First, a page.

NewsBen Butzow (pestulio07)
(originally posted on GameInformer.com)
Last year’s Tecmo Koei/Nintendo mash-up Hyrule Warriors taught us several key things about the future of gaming. The Warriors franchise isn’t as played out as people think. No mash-up is too outlandish to gain a large following, and more companies need to take risks like this if there is any hope whatsoever for gaming’s future.
With the release of Mortal Kombat X, and my lack of a “next-gen” system (pffft, money, right?), I recently picked up a copy of Mortal Kombat: Shaolin Monks for Playstation 2. I’ve always loved the mythology of the Mortal Kombat (MK) universe, and Shaolin Monks showed us that MK can be so much more than just a one-on-one fighter. While Shaolin Monks provided a solid combat system for a beat-em-up, there was so much more that could be explored in the MK universe.
Enter Mortal Kombat: Deception’s “Konquest Mode.” If you’re unfamiliar, this mode follows new character Shujinko in his coming of age journey through all the realms of Mortal Kombat. On his way, he meets, trains with, and fights against a wide roster of veteran MK fighters; learning their moves, and establishing his own fighting style. This mode was truly unique because it was a wide open world that players could explore, freely travelling through portals and visiting incredibly varied landscapes.
The open world of Konquest was filled with secrets to find and new areas to explore, including very basic combat in realms such as Outworld, allowing simple punches and kicks as you wander. With this being an extra mode in an already great fighting game, it’s no surprise that it lacked a certain polish that we’d come to expect in a full fledged spin-off game. My question should be pretty obvious by now: Why not make that very game it’s own spin-off?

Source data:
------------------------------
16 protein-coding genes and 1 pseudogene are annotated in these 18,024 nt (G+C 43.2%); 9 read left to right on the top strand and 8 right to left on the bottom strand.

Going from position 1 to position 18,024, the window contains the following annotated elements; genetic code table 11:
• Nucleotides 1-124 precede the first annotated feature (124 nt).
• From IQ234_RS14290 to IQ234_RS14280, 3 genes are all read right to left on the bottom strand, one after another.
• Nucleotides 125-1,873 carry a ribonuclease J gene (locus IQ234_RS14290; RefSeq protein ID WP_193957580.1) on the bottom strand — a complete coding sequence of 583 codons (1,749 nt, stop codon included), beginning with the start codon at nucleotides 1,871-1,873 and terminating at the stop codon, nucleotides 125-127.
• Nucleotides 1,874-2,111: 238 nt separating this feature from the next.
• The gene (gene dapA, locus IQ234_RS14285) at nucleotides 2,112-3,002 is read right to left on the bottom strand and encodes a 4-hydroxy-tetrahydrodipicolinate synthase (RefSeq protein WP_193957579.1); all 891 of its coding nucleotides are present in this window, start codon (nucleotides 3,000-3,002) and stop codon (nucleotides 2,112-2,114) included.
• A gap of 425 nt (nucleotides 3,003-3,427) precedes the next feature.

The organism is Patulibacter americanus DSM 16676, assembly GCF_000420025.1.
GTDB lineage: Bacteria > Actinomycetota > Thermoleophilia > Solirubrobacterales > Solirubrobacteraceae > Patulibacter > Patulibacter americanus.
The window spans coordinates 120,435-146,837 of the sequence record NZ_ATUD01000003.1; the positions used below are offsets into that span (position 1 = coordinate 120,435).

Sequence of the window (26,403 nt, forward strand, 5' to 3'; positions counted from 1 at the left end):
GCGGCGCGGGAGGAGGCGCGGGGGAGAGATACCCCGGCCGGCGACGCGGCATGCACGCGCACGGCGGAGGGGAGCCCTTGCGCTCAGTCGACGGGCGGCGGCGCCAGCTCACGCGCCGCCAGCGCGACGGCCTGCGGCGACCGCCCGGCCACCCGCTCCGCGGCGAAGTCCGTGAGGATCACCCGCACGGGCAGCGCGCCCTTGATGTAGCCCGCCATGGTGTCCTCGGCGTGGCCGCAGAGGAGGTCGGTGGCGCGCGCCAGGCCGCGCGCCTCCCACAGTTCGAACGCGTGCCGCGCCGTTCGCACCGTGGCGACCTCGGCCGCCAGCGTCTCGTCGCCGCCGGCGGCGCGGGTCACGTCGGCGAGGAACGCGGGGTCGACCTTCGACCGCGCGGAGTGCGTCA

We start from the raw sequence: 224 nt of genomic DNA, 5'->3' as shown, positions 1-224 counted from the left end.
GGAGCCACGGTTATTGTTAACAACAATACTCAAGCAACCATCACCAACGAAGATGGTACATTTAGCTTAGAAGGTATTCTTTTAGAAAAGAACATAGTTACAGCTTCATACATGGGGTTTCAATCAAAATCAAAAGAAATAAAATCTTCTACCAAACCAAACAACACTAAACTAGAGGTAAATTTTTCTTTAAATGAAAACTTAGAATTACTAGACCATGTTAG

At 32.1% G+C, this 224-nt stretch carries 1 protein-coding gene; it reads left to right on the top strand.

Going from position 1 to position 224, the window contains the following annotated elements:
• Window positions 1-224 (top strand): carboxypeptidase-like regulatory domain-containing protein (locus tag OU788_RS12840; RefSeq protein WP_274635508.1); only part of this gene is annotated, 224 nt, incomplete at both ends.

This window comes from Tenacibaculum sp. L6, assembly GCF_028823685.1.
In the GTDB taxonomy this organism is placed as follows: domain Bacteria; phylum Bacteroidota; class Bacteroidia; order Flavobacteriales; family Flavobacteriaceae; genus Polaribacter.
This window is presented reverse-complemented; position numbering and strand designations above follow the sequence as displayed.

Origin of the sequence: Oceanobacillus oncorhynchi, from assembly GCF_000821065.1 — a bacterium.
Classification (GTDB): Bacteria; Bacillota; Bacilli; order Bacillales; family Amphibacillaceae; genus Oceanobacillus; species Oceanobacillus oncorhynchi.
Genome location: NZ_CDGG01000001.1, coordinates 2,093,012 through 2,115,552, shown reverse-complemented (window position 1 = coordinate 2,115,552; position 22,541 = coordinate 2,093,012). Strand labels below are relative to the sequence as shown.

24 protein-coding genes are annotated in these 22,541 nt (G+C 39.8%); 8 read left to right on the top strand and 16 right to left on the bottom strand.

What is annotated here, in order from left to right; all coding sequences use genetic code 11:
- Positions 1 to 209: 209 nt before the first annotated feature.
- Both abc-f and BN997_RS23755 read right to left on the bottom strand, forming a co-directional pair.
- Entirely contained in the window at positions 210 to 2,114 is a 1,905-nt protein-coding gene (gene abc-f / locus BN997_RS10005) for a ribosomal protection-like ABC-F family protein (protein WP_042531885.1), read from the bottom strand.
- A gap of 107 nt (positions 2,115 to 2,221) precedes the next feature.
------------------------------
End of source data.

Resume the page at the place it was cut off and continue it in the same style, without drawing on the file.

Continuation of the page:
Non open-world series like Mortal Kombat (Halo, Legend of Zelda, etc.) offer such rich universes filled with diverse planets, continents, and races, that the base games barely graze. Legend of Zelda finally got the chance to spread it’s wings and explore this lore with Hyrule Warriors, by completely changing it’s fundamental gameplay. Halo has attempted this with games like Reach, and Halo Wars, but has come closer in it’s widely popular book series. Mortal Kombat could value greatly from this, and the Warriors game series is a great way to enable this. The question is: How?
For your consideration, I offer you: Kombat Warriors.
Mortal Kombat X’s story mode starts in the midst of a war. Three sides fight for total control, each led by a select group of unbeatable commanders, each with their own varied skill sets and weaponry. Sound familiar? That’s because it’s the entire Dynasty Warriors saga. It’s a formula that works.
Kombat Warriors would begin after the events of the first game. The tournament is over, Earthrealm has won. But Shang Tsung and Shinnok are having none of it. Shinnok enacts dark magic that causes all realms to merge together. The results in a new world whose continents are based off of each individual realm. Choosing your warrior (or creating your own), it’s your duty to fight on the front lines, defeat the other Kombatants, and rule this new world.
Players could choose their allegiance from three sides: The good warriors of Earthrealm, the evil forces of Shang Tsung and his Deadly Alliance, or the war driven armies of Outworld, led by Shao Khan.